The Next Great Internet Land Rush

A small company takes on Web heavyweights in a domain auction | “This has been the most constrained space you can think of”

Hugo Miller


The Internet seems like an endless expanse, but it actually functions like a very crowded real estate market. Website domain names are like property addresses. Nicer neighborhoods command higher prices. Speculators, sometimes unsavory ones, abound. That’s why the auction of 1,400 new suffixes in mid-2013, beyond ubiquitous designations such as .com, is such a big deal. It’s the first major expansion of domain names since 2004, attracting interest from Google and, as well as Donuts, a little-known Bellevue (Wash.) company that wants to grab as many new addresses as possible and license them for a hefty profit.

The domain game can be surprisingly lucrative. Back in 2010 an offshore holding company called Clover Holdings, based on the Caribbean island of St. Vincent, paid $13 million for the rights to, according to Kieren McCarthy, author of a book about the sale. The introduction of suffixes such as .app, .law, and .financial likely will also attract all manner of companies. Amazon bid for the suffix .book, while Google applied for .ads, .buy, and .google, among others.

These requests go to the Internet Corporation for Assigned Names and Numbers (Icann), a Los Angeles-based nonprofit that has coordinated the Internet addressing system since the U.S. government privatized that responsibility more than a decade ago. Icann, which is funded by the registration of domain sites, is preparing to release the 1,400 new suffixes. The group charges $185,000 to evaluate each application. (Nice work if you can get it.) After Icann finishes that screening process, spokesman Brad White says, if two or more qualified applicants can’t agree to run .school or .horse jointly, they go to the highest bidder.

Speculators often try to buy the rights to website names valuable to other parties and then extract premiums to license them. The real worry is cybersquatting, the purchase of domains either to block a competitor from using them or to create look-alike websites designed to fool consumers and undercut a rival’s business. While cybersquatting is illegal under U.S. trademark law, courts often defer to Icann-recognized international tribunals because many cases involve foreign parties.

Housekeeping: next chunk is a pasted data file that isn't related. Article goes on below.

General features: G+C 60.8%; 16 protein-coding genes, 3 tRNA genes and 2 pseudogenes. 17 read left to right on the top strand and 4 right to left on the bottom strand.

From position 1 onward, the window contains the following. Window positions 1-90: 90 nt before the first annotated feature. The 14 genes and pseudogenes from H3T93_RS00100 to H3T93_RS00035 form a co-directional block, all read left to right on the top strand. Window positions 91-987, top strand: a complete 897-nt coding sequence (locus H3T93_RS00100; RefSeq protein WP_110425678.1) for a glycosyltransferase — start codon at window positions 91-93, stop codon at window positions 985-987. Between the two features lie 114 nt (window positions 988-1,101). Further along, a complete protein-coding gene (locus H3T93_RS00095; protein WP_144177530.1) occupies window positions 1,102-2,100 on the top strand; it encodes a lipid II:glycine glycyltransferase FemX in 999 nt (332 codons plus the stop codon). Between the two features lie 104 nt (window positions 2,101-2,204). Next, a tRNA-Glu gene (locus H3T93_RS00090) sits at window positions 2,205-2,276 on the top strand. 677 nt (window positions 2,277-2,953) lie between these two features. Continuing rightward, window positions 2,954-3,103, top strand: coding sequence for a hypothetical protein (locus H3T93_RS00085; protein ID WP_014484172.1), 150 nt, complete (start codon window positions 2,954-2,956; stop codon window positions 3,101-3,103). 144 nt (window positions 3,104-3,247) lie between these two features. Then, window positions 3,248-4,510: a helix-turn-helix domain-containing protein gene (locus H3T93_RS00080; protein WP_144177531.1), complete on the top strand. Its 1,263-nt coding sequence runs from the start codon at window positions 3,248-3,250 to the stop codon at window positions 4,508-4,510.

In the latest Internet domain expansion, Donuts has emerged as the most prolific bidder. The company spent more than $56 million on applications for 307 new suffixes before the deadline passed in May, compared with 99 for Google and 76 for Amazon. Jonathan Nevett, the company’s executive vice president for corporate affairs and one of its four founders, says it wants to build its own central clearinghouse for new website names that it can license to businesses and other consumers. “This has been the most constrained space you can think of,” says Nevett, a former adviser to Icann, who says he’s been working on the current bid since 2005. More than $100 million in venture capital is backing Donuts, whose applications include about 140 unchallenged bids, including for .mortgage and .dentist.

Jeffrey Stoler, a licensing lawyer with McCarter & English, has warned Icann that some of Donuts’ customers may wind up cybersquatting because of its links to Santa Monica (Calif.)-based Demand Media, whose clients have included squatters in the past. Stoler writes that Donuts Chief Executive Officer Paul Stahura was once president and chief strategy officer of Demand Media, which, including subsidiaries, has received more than two dozen negative rulings from arbitrators, in cases often involving cybersquatting or “bad-faith” actions. Icann spokesman White says that kind of censure can lead Icann to bar a company from operating domains.

Donuts has an arrangement to sell Demand 107 of its top domain names, according to a June press release from Demand. “Donuts and its key executives are, by Icann’s established eligibility guidelines, unsuited and ineligible to participate” in the bidding process, Stoler wrote in a July letter to Icann. Stoler declined to comment on whether he represents any competing domain bidders. “We have no concerns about Donuts’ eligibility as an applicant,” Stahura wrote in e-mailed comments. “The letter is trying somehow to make a link that doesn’t exist.”

Demand Executive Vice President Dave Panos disputed Stoler’s complaint in a September letter to Icann, calling it “rife with false statements and misinformation.” Panos’s company is distinct from Donuts, and the two companies have no equity relationship, says Brian Jacobs, founder of Donuts investor Emergence Capital Partners. In addition to the 107 domains it hopes to purchase from Donuts, Demand is applying for dozens of Icann’s names on its own behalf.

White declined to comment on the Donuts case because Icann does not comment on individual applicants, but says the group will rigorously screen each of the 1,930 bidders.

The bottom line Internet registry Donuts’ attempt to buy 307 forthcoming domains is fueling concerns that it will license websites to cybersquatters.


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